We are now a little over 15 months away from a major set of international regulations over maritime fuels, which have raised concerns about the havoc and price spikes that may occur over a lack of fuel supply. But a new report says that meeting the new standards will be “challenging, but solvable.”
The International Maritime Organization (IMO) has binding regulations on the global shipping fleet that take effect on January 1, 2020. The rules require a reduction in the sulfur concentration in the fuel used in ships to 0.5 percent, down from 3.5 percent. The result will be a dramatic reduction in pollution.
However, because the global shipping fleet will shift away from high-sulfur fuels all at once, the regulations pose challenges for shippers, refiners as wells for the markets for crude oil and refined fuels.
Because of the uncertainty, as well as questions around the enforcement mechanism, many shippers have refrained from taking action to date. But they are running out of time.
The fear is that there won’t be enough low-sulfur fuel available, which could open up massive price differentials between different types of fuel, and ultimately, causing crude oil prices to rise sharply and abruptly.
But a new report from Goldman Sachs says that the issue is “solvable.” The shipping industry has several options at its disposal: Scrubbers, low-sulfur fuels and LNG. First, shippers can install scrubbers that will essentially cleanse high-sulfur fuel oil (HSFO) of some of the sulfur. There are downsides to this option, including the high cost of installing the technology. But Goldman says new providers will enter the fold and that the “economics of installing scrubbers makes sense.”
Moreover, the economics are even better for larger ships, who, not coincidentally, are larger consumers of fuel. As such, many analysts underestimate the amount of fuel that will be scrubbed, Goldman says. Between 2020 and 2025, the investment bank estimates that about 1 to 1.4 million barrels per day of HSFO will be scrubbed. That reduces the rush on low-sulfur fuels.
Still, switching to low-sulfur fuels will be the default option for many shippers since the upfront cost is minor by comparison. The downside is that fuel prices are higher relative to current options (installing a scrubber is expensive, but at least the shipper can still burn relatively cheaper HSFO). Demand for low-sulfur fuels will rise, pushing up their prices even more, which in turn will incentivize refiners to switch their fuel blends to favor low-sulfur options. Fuels able to comply with the IMO regulations consist of low-sulfur fuel oil or marine gasoil (a distillate similar to diesel).
The third option is running ships on LNG instead of dirty fuel oil. LNG has almost no sulfur, burns fewer air pollutants than distillates, and the fuel cost is relatively low. However, the capital investment of converting a ship to LNG is huge. Plus the ship would need to be traveling along routes where it can refuel, which is only possible at certain ports. Thus, the opportunity for LNG created by the new IMO regulations is rather limited. Goldman Sachs estimates new LNG-equipped ships to displace around 250,000 bpd of fuel oil by 2025.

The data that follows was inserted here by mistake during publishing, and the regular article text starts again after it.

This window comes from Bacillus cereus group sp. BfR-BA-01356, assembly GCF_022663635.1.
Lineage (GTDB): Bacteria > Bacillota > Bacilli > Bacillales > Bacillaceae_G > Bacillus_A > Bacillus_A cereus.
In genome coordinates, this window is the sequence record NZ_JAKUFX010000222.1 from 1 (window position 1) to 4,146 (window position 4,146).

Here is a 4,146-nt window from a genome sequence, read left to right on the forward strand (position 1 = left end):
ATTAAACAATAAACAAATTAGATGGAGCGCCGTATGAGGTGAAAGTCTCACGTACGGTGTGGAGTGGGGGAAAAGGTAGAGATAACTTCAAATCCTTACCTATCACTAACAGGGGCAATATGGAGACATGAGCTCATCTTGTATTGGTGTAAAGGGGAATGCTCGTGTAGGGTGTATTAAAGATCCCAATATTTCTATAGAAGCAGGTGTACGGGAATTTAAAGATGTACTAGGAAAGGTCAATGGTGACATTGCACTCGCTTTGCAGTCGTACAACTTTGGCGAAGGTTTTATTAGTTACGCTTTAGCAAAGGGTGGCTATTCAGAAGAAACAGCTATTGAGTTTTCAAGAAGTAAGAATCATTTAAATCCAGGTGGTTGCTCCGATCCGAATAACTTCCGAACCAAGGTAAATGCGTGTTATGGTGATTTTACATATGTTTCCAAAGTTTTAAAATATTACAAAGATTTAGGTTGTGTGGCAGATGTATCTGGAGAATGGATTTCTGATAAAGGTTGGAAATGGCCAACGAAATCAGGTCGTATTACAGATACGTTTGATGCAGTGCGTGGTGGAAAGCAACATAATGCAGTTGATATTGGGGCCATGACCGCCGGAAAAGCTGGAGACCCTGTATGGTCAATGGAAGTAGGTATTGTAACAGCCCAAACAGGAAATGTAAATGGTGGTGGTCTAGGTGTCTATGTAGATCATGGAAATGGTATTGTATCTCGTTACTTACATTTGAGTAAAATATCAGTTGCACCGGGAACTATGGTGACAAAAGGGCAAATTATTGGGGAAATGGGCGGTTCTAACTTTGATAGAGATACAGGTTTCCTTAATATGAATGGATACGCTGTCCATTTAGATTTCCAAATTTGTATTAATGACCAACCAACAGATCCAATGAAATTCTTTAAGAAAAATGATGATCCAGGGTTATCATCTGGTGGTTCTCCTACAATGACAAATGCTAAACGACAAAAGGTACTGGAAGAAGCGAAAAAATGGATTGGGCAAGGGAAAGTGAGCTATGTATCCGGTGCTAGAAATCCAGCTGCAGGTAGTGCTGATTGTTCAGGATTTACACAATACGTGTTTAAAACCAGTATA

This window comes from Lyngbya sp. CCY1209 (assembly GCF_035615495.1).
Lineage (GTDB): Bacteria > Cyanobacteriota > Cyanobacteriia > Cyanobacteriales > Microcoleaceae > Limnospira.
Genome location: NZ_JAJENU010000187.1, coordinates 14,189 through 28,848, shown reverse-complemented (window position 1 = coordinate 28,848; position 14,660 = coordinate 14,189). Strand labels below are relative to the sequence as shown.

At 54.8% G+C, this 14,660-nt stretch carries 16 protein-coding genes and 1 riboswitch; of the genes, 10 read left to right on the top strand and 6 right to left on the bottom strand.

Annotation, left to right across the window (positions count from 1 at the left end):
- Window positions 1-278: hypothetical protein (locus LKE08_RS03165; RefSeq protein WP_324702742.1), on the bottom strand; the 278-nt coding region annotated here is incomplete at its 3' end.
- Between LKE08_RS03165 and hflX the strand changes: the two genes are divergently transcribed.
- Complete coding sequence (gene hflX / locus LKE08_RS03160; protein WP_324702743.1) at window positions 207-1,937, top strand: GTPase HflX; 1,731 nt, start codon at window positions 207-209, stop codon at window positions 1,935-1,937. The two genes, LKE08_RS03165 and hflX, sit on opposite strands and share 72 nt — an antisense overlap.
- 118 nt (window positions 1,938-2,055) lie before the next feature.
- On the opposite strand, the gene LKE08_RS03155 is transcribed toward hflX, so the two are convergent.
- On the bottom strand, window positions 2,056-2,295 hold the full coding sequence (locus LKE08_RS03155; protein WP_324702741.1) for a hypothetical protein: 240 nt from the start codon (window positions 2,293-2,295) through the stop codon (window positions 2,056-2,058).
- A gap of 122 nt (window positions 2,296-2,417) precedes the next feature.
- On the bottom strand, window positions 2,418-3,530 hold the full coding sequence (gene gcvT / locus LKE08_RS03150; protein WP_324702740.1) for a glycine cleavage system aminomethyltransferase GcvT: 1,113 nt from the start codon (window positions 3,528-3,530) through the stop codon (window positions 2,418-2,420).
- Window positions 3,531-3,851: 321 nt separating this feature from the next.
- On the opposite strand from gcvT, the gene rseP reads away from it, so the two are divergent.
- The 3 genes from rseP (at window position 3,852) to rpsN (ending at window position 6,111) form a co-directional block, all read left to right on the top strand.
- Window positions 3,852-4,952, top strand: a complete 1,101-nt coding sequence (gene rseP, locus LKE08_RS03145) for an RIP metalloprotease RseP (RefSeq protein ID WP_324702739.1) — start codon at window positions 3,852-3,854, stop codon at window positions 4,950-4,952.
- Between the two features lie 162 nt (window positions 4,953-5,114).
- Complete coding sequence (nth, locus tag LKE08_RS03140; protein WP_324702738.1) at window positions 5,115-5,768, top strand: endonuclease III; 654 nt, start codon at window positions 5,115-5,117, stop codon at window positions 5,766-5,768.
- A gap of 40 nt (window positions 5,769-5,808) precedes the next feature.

These three options for shippers will go a long way towards getting the shipping fleet off of dirty fuels. But a few other dynamics will help as well. There might be some leakage of high-sulfur fuels, diverted to onshore power plants while low-sulfur fuels move to shipping. This fuel switching will ease the crunch (although some of the environmental benefit of the regulations will be offset if high-sulfur fuels are simply burned in onshore facilities).
Another reason why the fuel supply crunch might not be as bad as many think, Goldman argues, is that the shipping industry won’t achieve full compliance with the IMO regulations right out of the gate. The investment bank estimates the initial compliance rate will be about 80 percent for the first year, rising gradually to 95 percent by 2024.
Putting it all together, scrubbing and non-compliance preserves 1.05 and 0.65 mb/d of HSFO demand, respectively, but that will be down by at least half from the total 3.3 mb/d of HSFO demand in 2017.
On the supply side, refiners could begin stepping up their efforts to produce low-sulfur fuels, which could add 1.35 mb/d of capacity by the time the regulations take effect.
The upshot is that refiners will need to come up with another 0.8 mb/d of low-sulfur fuels. Goldman Sachs says that gap will be bridged by wider price differentials between distillates and HSFO, a spread of about $40 per barrel. That may seem large, but it is only a little bit above the forward prices in 2020 and also at the lower end of many analysts’ forecasts, Goldman argues.
In short, the whole effort is “challenging, but solvable,” the investment bank says.
There is plenty of uncertainty, including GDP and a possible recession, the ability of refiners to pivot towards distillates, the compliance rate with the IMO regulations, among others. Any number of these factors could complicate the implementation and the compliance with the sulfur regulations that are set to take effect in a little over a year. “For now, however, we think the answer to the IMO 2020 question is closer than most think,” Goldman concluded.
By Nick Cunningham of Oilprice.com
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